Here's where things stand with the city's jails plan

Rikers Island. AP Photo/Seth Wenig, File

Rikers Island. AP Photo/Seth Wenig, File

By David Brand and Noah Goldberg

The community boards have voted and the borough presidents have weighed in. The city’s plan to close Rikers Island jails by 2026 — by building four new borough-based facilities via an unprecedented land use measure — has moved out of the advisory stage and into the legally binding phase as it approaches a fall vote by the City Council.

The plan calls for building a new 1,150-bed jail in every borough except Staten Island and likely depends on the support of the four councilmembers who represent the neighborhoods in question: Karen Koslowitz, who represents Kew Gardens in Queens; Stephen Levin, who represents Boerum Hill in Brooklyn; Margaret Chin, who represents Manhattan’s Chinatown; and Diana Ayala, who represents Mott Haven in the Bronx.

Initially, all four councilmembers were in favor of the plan when it was unveiled last year. Since then, two have hedged their support.

A spokesperson for Chin said on Friday that the Manhattan councilmember would not commit to the idea of situating a new jail in her district, despite her original support for the plan, which she called a “roadmap for comprehensive criminal justice reform.”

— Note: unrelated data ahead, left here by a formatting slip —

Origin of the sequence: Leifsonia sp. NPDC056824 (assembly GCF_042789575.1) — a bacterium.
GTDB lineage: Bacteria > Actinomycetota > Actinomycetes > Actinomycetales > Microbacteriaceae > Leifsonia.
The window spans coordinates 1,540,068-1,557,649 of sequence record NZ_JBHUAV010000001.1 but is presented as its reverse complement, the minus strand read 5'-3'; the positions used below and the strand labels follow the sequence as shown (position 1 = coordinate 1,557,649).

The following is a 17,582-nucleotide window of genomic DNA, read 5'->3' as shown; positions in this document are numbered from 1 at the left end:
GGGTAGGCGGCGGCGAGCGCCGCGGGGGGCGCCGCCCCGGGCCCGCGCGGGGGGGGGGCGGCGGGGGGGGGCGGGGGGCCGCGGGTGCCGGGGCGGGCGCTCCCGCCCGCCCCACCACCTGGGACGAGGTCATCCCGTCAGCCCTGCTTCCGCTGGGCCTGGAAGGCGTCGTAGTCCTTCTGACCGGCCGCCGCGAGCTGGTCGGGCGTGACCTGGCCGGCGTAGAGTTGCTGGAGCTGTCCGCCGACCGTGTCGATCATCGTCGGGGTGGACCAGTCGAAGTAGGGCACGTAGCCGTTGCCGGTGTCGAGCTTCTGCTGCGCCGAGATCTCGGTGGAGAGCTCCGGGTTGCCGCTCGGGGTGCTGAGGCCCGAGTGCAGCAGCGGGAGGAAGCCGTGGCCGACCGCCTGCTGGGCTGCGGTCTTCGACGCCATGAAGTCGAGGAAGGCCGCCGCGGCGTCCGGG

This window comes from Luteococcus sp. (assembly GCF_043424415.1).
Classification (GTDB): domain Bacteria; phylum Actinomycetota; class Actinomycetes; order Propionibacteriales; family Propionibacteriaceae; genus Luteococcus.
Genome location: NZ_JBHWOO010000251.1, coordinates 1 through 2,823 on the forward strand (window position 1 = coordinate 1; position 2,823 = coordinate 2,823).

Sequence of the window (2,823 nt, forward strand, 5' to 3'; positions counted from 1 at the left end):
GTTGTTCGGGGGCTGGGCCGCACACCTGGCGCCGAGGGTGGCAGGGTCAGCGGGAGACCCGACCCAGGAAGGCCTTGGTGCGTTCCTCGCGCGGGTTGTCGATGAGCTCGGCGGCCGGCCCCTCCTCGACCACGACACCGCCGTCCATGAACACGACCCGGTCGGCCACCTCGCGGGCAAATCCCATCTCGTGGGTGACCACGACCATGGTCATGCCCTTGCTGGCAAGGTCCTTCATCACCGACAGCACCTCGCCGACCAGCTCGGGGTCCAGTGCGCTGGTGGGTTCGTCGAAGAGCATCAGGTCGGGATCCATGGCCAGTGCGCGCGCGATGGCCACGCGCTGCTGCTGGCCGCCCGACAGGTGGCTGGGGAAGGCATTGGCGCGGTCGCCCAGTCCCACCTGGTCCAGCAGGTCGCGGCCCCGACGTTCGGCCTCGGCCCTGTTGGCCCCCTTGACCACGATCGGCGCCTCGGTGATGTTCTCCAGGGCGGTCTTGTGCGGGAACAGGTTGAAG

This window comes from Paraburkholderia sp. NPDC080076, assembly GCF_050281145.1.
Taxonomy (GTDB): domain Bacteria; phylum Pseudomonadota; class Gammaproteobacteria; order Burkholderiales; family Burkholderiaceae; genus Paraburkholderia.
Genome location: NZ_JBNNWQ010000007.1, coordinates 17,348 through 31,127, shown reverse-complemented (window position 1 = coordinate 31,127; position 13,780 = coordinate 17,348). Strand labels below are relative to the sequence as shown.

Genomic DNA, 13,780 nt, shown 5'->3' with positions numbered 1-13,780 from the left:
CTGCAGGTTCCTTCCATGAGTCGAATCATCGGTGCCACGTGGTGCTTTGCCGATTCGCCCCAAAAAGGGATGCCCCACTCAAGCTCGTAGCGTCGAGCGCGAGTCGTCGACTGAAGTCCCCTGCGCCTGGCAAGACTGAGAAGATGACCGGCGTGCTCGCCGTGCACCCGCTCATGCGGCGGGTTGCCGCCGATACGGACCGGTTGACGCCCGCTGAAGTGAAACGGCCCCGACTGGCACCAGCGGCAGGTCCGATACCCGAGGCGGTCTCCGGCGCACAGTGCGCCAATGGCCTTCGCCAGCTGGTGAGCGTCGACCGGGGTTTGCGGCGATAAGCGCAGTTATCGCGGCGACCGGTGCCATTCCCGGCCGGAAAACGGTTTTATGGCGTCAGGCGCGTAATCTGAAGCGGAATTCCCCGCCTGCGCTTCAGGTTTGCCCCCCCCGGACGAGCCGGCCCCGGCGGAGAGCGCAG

Brooklyn’s Levin, who has said in the past that the mayor’s proposed facility was too big, told the Eagle that Rikers needs to be closed as soon as possible and that the incarcerated population needs to be “dramatically reduced.” He did not take a firm stance on the ULURP application or say which way he would vote.

Koslowitz and Ayala both told the Eagle they still support the plan.

The four politicians’ stances are particularly important, because the council traditionally votes in lock step with local councilmembers on Uniform Land Use Review Procedure applications.

But this is far from a traditional land use situation. For the first time, the city has packaged four different sites into a single ULURP application, rather than expose each plan to individual review.

Queens Borough President Melinda Katz, Bronx Borough President Ruben Diaz Jr., Brooklyn Borough President Eric Adams and Bronx Borough President Ruben Diaz Jr. — who are all seeking another office or widely believed to be doing so — have shared their reservations about the plan and said the city should go back to the drawing board. Only Manhattan Borough President Gale Brewer has thrown her support behind the plan, though she wants modifications to the Manhattan plan.

The four affected community boards have all rejected the ULURP application, with a Brooklyn vote to support the plan failing by a single vote. 

An April poll conducted by the independent commission that recommended closing Rikers jails found that roughly 59 percent of New York voters say they support the borough-based jail plan.